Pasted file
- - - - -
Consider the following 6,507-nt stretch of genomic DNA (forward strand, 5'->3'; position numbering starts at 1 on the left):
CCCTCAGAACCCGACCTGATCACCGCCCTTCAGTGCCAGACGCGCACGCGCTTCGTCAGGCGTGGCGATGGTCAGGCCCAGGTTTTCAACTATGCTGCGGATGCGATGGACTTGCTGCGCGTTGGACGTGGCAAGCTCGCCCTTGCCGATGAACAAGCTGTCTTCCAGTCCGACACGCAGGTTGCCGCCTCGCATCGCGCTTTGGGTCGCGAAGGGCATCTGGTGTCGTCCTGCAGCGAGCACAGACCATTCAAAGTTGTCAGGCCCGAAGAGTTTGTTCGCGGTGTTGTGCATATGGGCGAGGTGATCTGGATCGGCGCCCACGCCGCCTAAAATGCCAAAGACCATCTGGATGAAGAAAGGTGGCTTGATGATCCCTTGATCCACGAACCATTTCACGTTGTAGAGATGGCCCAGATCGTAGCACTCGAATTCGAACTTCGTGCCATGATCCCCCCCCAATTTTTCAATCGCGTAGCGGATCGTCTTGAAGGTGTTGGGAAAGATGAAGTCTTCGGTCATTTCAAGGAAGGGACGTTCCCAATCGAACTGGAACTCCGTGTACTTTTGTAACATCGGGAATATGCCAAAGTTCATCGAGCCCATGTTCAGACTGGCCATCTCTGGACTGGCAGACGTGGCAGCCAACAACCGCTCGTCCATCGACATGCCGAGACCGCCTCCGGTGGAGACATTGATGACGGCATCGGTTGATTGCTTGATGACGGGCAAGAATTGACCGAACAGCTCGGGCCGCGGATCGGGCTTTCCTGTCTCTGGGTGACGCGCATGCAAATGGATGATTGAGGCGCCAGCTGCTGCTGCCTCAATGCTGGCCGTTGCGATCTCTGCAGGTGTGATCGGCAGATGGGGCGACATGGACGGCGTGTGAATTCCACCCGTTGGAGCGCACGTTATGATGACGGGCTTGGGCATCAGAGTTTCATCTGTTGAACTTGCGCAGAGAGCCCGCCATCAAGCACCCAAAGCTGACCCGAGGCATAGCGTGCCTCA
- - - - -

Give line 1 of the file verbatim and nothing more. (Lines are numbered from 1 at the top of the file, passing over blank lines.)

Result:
Consider the following 6,507-nt stretch of genomic DNA (forward strand, 5'->3'; position numbering starts at 1 on the left):